SMT007 Magazine


Issue link:

Contents of this Issue


Page 28 of 81

October 2015 • SMT Magazine 29 Reducing PRint cycle time throughput should be evaluated closely above 10 prints/wipe. In conclusion, if the printing cycle time is the rate determining step in the SMT process, increasing the squeegee speed and pressure as well as reducing the frequency of stencil cleaning may be eas- ily tested methods of increasing the num- ber of quality circuits produced per unit time. Smt across the board mitch Holtzer is global director of customer technical service for Alpha. To contact Holtzer, click here. lourenco nampo is the South America Manager of Customer Technical Service (CTS) for Alpha, where he manages the CTS activities from Amazon to Tierra del Fuego. To contact Nampo, click here. Researchers of the MESA+ Institute for Nan- otechnology and the CTIT Institute for ICT Re- search at the University of Twente in The Neth- erlands have demonstrated working electronic circuits that have been produced in a radically new way, using methods that resemble Dar- winian evolution. The size of these circuits is comparable to the size of their conventional counterparts, but they are much closer to natu- ral networks like the human brain. The findings promise a new generation of powerful, energy- efficient electronics, and have been published in the leading British journal Nature Nanotech- nology. Darwin on a Chip Figure 3: Wipe frequency versus cycle time.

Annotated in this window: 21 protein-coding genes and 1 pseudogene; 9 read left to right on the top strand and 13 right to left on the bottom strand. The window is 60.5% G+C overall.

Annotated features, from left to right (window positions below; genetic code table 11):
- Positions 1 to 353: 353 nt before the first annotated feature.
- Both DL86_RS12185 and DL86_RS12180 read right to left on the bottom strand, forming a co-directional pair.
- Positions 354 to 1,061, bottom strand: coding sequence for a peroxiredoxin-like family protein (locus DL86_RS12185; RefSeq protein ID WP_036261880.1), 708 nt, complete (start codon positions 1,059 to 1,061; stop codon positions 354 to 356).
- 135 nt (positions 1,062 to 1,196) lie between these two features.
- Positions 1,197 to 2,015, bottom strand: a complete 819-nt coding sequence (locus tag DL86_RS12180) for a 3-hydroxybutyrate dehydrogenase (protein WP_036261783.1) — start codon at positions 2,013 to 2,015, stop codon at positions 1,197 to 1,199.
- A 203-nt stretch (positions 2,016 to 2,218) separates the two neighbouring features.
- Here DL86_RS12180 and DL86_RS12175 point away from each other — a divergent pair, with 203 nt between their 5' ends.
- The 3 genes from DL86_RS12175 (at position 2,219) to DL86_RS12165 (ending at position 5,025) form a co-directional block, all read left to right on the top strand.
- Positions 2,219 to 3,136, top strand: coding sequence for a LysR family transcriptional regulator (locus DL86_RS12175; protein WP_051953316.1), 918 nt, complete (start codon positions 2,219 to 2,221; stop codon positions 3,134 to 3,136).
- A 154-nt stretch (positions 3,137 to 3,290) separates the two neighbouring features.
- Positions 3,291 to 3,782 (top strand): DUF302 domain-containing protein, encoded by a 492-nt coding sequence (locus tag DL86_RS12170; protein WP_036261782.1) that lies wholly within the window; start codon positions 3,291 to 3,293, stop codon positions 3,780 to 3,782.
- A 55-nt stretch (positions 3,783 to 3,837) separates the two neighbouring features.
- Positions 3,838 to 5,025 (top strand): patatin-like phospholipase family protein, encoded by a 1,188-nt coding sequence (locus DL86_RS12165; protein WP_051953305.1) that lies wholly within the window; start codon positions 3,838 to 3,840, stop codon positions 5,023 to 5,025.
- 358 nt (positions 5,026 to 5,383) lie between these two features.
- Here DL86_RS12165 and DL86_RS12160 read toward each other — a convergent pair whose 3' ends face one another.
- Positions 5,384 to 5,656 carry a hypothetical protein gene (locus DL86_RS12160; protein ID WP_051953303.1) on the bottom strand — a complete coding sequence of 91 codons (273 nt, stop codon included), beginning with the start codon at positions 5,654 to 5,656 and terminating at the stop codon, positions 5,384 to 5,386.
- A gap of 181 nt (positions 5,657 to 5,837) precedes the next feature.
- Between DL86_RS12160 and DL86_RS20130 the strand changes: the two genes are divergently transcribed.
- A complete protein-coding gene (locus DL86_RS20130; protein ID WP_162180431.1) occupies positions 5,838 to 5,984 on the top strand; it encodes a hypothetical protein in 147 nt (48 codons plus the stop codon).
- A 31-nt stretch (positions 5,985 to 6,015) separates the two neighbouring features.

Articles in this issue

Links on this page

Archives of this issue

view archives of SMT007 Magazine - SMT-Oct2015